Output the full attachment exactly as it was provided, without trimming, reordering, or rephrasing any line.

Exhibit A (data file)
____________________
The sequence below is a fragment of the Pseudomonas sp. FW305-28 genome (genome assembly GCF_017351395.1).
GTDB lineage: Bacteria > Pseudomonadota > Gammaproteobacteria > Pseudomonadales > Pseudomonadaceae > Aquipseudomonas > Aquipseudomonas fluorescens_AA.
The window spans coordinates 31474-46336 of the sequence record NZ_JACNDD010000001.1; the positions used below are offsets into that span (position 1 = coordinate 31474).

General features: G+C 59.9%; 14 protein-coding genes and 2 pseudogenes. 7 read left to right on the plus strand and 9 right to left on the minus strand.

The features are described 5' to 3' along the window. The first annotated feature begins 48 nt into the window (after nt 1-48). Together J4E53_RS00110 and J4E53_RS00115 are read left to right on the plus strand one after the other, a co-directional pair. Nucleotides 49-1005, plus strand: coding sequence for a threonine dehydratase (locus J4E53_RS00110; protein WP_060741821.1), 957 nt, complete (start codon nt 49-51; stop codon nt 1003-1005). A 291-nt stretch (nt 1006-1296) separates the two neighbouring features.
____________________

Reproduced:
The sequence below is a fragment of the Pseudomonas sp. FW305-28 genome (genome assembly GCF_017351395.1).
GTDB lineage: Bacteria > Pseudomonadota > Gammaproteobacteria > Pseudomonadales > Pseudomonadaceae > Aquipseudomonas > Aquipseudomonas fluorescens_AA.
The window spans coordinates 31474-46336 of the sequence record NZ_JACNDD010000001.1; the positions used below are offsets into that span (position 1 = coordinate 31474).

General features: G+C 59.9%; 14 protein-coding genes and 2 pseudogenes. 7 read left to right on the plus strand and 9 right to left on the minus strand.

The features are described 5' to 3' along the window. The first annotated feature begins 48 nt into the window (after nt 1-48). Together J4E53_RS00110 and J4E53_RS00115 are read left to right on the plus strand one after the other, a co-directional pair. Nucleotides 49-1005, plus strand: coding sequence for a threonine dehydratase (locus J4E53_RS00110; protein WP_060741821.1), 957 nt, complete (start codon nt 49-51; stop codon nt 1003-1005). A 291-nt stretch (nt 1006-1296) separates the two neighbouring features.